"People were competing for names," said Bill Farrell, a teacher turned researcher who wrote a book about classical place names in New York State. "They wanted fancy, easy-to-spell, easy-to-pronounce names."
One of the more amusing, Surprise, caught the attention of a photographer who traveled 38,000 miles in search of unusual names in the United States.
Gary Gladstone of Carmel, NY, made Surprise his first stop as he worked on his book of photographs, "Passing Gas: And Other Towns on the American Highway." Gas straddles route 54 about 75 miles south of Topeka, Kansas.
Just 5 miles from Surprise is Climax, one of the 14 such named places around the country, Gladstone found.
An atlas of New York contains several gems. Some have Latin or Greek influences: Plato, Aristotle or Cicero. Still others are inspired by modern Europe: Cambridge, Hyde Park or Florence. And many carry references to the American Indians who proceeded European contact: Saratoga, Salamanca or Cheektowaga.
Then there are the descriptive: Big Moose, Little Valley and Horseheads. And, to the uninitiated, the downright puzzling: Flackville, Five Corners and Coxsackie.
The intriguing etymologies and histories are not limited to the little, off-the-highway towns and villages. Albany was named for the Duke of Albany who became King James II. Syracuse means swamp but was named for the city in Sicily. Rochester was named for Colonel Nathaniel Rochester, who owned much of the land nearby, and Buffalo comes from the French beau fleuve, meaning beautiful river, according to Farrell.
Among folks in this Athens, 30 miles south of Albany, few have been to the more famous one in Greece, thought of as the birthplace of Western civilization.
Robert and Lynn Brunner went there in 1971 with a group of other officials from American places called Athens.
"We went to places people did not normally go," Robert Brunner said. "We were greeted by the whole council in Athens. I could imagine what it is like for celebrities."
Gethen Proper, 61, has lived in Athens, N.Y., since she was a child. Unlike the Brunners, she doubts will ever make the trip to Greece.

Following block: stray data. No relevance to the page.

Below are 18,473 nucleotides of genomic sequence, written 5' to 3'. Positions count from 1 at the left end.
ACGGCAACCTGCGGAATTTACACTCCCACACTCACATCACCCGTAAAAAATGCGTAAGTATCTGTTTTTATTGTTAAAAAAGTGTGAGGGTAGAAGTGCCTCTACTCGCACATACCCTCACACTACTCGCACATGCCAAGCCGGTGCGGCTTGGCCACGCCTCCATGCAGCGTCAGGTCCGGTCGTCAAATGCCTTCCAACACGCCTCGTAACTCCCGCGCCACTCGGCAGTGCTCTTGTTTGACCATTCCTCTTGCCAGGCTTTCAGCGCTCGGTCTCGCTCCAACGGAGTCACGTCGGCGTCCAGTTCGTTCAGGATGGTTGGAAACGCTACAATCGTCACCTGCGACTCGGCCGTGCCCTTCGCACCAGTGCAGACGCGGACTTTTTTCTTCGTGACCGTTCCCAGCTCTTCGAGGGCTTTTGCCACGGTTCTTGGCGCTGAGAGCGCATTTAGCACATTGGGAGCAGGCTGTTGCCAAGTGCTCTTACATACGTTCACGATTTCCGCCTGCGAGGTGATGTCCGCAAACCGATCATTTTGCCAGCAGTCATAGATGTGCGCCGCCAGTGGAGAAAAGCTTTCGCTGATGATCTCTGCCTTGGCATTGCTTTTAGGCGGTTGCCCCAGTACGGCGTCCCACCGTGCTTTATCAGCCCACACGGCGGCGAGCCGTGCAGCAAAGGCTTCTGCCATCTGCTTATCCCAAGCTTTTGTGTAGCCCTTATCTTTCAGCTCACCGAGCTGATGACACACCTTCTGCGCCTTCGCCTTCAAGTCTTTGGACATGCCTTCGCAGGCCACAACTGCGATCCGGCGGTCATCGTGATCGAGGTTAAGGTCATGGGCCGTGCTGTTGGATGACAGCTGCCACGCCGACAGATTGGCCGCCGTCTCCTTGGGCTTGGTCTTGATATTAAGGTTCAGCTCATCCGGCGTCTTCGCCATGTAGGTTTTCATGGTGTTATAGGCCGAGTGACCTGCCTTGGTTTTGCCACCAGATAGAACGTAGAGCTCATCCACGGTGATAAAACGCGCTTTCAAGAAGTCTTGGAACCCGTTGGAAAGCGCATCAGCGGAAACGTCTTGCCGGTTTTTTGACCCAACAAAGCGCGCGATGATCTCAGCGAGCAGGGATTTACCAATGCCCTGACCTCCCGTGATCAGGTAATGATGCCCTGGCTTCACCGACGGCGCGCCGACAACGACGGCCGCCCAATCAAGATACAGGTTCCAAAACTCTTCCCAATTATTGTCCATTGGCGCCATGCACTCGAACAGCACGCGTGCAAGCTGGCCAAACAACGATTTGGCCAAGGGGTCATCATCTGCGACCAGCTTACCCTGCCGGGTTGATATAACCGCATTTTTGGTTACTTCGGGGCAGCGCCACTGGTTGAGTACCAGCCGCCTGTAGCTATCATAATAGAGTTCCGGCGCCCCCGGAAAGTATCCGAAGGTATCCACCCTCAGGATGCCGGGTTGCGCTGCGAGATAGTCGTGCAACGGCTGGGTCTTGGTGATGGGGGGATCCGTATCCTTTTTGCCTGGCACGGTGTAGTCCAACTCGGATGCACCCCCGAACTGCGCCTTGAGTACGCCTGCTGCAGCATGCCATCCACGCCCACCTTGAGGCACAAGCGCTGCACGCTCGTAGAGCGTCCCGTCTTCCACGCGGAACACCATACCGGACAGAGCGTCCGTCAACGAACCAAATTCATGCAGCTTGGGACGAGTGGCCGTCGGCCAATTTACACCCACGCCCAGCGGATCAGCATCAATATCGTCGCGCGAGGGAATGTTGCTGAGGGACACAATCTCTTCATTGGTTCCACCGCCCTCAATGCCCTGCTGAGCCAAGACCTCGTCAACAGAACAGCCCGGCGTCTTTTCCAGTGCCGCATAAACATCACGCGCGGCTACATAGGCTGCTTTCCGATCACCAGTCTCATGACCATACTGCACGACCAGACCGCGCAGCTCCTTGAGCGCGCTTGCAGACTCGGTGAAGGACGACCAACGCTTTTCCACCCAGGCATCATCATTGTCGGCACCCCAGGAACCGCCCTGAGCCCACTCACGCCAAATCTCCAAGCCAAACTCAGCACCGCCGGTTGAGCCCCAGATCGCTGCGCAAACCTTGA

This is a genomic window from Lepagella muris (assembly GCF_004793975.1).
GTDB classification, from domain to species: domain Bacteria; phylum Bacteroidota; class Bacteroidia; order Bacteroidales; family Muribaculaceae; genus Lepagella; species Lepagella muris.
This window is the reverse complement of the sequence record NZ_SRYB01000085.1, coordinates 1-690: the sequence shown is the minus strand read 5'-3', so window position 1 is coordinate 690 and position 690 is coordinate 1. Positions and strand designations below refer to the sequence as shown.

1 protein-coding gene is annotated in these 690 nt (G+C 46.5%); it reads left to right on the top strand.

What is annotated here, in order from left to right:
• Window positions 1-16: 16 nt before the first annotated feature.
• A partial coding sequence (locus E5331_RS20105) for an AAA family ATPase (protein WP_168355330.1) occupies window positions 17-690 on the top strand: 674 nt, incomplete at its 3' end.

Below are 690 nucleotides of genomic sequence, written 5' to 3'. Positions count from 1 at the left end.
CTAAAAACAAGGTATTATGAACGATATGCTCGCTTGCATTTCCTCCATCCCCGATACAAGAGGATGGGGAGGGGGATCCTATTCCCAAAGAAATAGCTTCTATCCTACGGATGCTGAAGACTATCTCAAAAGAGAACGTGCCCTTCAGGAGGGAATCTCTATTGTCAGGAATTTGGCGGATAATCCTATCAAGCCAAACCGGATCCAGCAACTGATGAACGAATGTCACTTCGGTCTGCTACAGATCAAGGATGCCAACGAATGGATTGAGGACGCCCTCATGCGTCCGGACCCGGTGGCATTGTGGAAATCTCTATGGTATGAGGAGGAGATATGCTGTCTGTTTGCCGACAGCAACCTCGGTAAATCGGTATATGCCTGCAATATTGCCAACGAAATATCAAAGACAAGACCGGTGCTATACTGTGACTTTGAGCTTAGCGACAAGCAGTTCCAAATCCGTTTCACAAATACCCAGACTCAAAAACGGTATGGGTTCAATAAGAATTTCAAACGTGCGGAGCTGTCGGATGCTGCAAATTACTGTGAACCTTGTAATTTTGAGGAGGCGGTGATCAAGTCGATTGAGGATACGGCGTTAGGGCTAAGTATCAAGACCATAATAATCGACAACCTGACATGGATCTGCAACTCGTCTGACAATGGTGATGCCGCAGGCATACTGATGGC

"I may make Athens, Georgia one day," she said with a smile. As for the name, Proper said: "To me, it just means lazy, little river town."
The meanings of the names have become more than a topic of idle conversation for Farrell.
After fielding questions from his high school students, Farrell made it his mission to uncover the origins of New York place names. The result was his book, "Classical Place Names in New York State."
Farrell, who lives in Fayetteville (named for the Marquis de Lafayette, a French statesman and soldier in the Revolutionary War), said residents of Rome, Utica and Athens may thank Robert Harpur for their towns' names.
Historians believe Harpur, a classical scholar at Kings College (today's Columbia University) named about 30 New York towns and village in what Farrell calls "the cradle of classical naming."
Harpur, who was a member of the state land board, surveyed the area and left his mark by igniting a naming trend that spanned from 1790 to 1850.
Today, naming a town or changing its name involves some legal hurdles. For villages, residents must file a petition and then let voters decide whether to change the name. Those living in towns and cities must get approval from the Legislature, according to the New York Department of State.
In 1996, the village of North Tarrytown, 30 miles north of New York City, changed its name to the more poetic Sleepy Hollow.
Harpur's influence resulted in New York having more classically influenced names ---300--- than any other state, according to Farrell.
Farrell said Harpur's influence spread as people did. "As settlers went west, they took their names with them," he said.
Case in point: Athens, Texas.
Origins, Histories and Meanings of New York State Communities